[Viewpoint] Makgeolli finds a class of its ownIf we were to talk about Makgeolli as a person, we would say it was of low birth. Because of its humble origins, it has connections with the world’s sour, sweet and bitter tastes. That’s why the taste of makgeolli is so difficult to define. It is also different in appearance from clear liquors with royal origins and is known as a murky, raw wine.
Despite its position in life, Makgeolli was after the virtue of a noble gentleman. That is reminiscent of a lesson from “The Sayings of Confucius” that asks: “Is he not a princely man who is never vexed that others know him not?”
During the Goryeo era (918-1392), writer Lee Gyu-bo said he drank makgeolli when he did not have money, which upset his stomach because he was used to drinking clear liquor when better times were upon him.
And yet, Makgeolli never felt bitter about it.
Lee was the first to tell Makgeolli’s story in his novel “Gukseonsaengjeon.” Without Lee, there would never have been any records about Makgeolli’s life.
Lee wrote that the father of Makgeolli is Hyeon, the younger brother of the clear liquor Gukseong. Hyeon had four sons in all. The first was colored liquor and the second was a twice-refined drink. Makgeolli was the third, and the fourth, Gwasilju.
During the 500 years of the Joseon Dynasty (1392-1910), Makgeolli also lived a life as a friend of the low and middle classes.
Later, it was the best-selling liquor in the country, with 70 percent of the sales in the liquor market, through which it gained a reputation as the national liquor.
And yet, that fame only lasted for a short period. In 1965, President Park Chung Hee prohibited the use of rice in makgeolli production, due to the shortage of the grain at the time. Soon, makgeolli made of calcium carbide became popular. People who drank makgeolli in those days complained that it caused nasty hangovers.
After the blow, makgeolli failed miserably, and many producers of the drink went bankrupt. Some even said it was substandard.
But this year, there was a complete turnaround in the industry. The Samsung Economic Research Institute even called it the No. 1 hit product. It was even more popular than ice-skating queen Kim Yu-na. Sales of makgeolli were better than those of whiskey, soju and beer, and the export volume was the largest ever.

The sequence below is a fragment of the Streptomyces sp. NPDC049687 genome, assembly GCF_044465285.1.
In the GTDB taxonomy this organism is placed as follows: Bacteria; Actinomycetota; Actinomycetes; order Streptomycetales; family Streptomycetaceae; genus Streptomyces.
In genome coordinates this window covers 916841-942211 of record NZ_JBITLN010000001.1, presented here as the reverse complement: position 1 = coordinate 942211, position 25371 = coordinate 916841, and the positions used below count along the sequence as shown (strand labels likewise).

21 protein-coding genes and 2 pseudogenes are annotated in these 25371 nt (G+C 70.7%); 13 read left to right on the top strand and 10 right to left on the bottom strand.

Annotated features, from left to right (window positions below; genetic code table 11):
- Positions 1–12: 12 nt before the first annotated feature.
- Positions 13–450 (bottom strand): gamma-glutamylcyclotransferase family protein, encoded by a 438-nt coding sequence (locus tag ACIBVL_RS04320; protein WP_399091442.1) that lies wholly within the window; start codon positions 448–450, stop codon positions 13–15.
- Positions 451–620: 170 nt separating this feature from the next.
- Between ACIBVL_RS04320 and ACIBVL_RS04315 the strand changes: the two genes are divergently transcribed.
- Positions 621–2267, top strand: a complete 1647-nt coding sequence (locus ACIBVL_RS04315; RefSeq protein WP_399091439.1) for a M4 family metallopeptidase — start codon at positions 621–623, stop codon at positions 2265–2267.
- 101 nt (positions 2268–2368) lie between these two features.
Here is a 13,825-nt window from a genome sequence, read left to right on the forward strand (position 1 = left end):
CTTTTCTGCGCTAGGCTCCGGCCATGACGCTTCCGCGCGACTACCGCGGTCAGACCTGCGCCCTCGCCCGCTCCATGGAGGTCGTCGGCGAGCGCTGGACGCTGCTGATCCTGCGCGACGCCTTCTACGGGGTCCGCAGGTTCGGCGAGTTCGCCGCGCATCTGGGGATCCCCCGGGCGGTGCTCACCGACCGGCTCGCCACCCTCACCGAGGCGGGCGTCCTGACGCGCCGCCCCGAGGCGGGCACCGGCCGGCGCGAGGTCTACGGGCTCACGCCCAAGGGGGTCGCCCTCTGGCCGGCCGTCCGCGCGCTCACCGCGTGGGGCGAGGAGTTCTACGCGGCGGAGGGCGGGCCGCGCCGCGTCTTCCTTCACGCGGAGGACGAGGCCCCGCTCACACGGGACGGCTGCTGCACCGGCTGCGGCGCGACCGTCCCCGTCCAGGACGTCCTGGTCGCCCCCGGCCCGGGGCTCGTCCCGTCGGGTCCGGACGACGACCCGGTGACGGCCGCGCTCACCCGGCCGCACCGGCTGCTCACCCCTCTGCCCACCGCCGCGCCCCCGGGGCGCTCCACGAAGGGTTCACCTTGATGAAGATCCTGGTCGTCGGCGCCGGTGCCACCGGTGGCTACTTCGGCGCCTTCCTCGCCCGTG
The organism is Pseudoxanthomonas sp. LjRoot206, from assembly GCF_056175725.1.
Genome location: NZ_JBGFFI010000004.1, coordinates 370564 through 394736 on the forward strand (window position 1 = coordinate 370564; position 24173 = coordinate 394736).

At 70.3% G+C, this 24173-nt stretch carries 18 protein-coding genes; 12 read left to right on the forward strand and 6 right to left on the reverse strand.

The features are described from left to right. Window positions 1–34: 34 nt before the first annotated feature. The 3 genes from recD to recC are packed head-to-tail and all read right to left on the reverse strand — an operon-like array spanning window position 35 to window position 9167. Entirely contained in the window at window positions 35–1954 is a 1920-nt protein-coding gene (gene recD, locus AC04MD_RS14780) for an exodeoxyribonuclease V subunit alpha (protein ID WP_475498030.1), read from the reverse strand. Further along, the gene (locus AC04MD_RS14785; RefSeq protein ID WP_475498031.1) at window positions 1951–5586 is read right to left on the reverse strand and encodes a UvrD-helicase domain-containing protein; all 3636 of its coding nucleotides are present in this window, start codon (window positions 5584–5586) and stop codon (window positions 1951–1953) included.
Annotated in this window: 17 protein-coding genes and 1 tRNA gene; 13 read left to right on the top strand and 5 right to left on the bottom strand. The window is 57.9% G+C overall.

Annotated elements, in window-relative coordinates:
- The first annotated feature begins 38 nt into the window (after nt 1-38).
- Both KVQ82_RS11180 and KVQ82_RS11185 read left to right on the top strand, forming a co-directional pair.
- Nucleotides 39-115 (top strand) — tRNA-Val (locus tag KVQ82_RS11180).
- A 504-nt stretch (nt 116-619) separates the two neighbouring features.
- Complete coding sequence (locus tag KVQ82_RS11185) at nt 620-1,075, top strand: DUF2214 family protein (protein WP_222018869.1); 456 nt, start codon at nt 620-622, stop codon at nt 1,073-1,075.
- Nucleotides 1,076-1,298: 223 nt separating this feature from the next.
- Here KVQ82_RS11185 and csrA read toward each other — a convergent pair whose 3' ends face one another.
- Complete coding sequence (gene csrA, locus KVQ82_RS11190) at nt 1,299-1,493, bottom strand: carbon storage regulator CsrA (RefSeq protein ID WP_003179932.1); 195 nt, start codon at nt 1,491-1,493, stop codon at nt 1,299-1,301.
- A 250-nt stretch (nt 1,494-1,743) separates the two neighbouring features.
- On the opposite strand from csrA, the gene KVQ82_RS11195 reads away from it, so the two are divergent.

There was much speculation about the beverage’s sudden increase in popularity. Some waxed scientific, relating makgeolli’s success to its yeast and lactic acid content. Others talked about nationalism. Even others said that the mountain climbing craze helped makgeolli sales because it was the hiker’s drink of choice.
Makgeolli was praised for its low price, low alcohol level, mood-enhancing qualities and taste. It also gained recognition for prompting rice consumption and uniting men and women, young and old.
Its rising status has made Makgeolli a busybody, and its schedule for the coming year is packed.
First, there must be greater oversight for the nation’s 780 makgeolli producers because many maintain very poor sanitary conditions. All it takes for Makgeolli to fail is just a single accident. Also, Koreans are very fickle. They fall in love quickly, but the love dies almost as quickly. Thorough preparation is the only way to preserve the love.
The top priority is quality control. There are suddenly hundreds of kinds of makgeolli on the market, and consumers are often confused. A good practice to follow is France’s certification system for wine. In 1855, Napoleon III ordered wineries and merchants to create their own classification system. Good wine was given a higher classification and a more expensive price tag. Consumers trusted the system and felt sure about the prices.
Every year, Bordeaux holds a world wine festival, after which wine prices in the region are set. During the festival, tourists flock to the region, and all of the hotels in the area are completely booked.
This year, let’s launch a similar event for makgeolli. All makgeolli producers would have to participate and create a classification system. They would also market the 500-year history of the beverage along with information about the makgeolli varieties.
The globalization of wine was led by chateau, terroir and marriage. Let’s clear the way, because the era of makgeolli is beginning now.
*The writer is the business news editor of the JoongAng Sunday.
Translation by the JoongAng Daily staff.
by Yi Jung-jae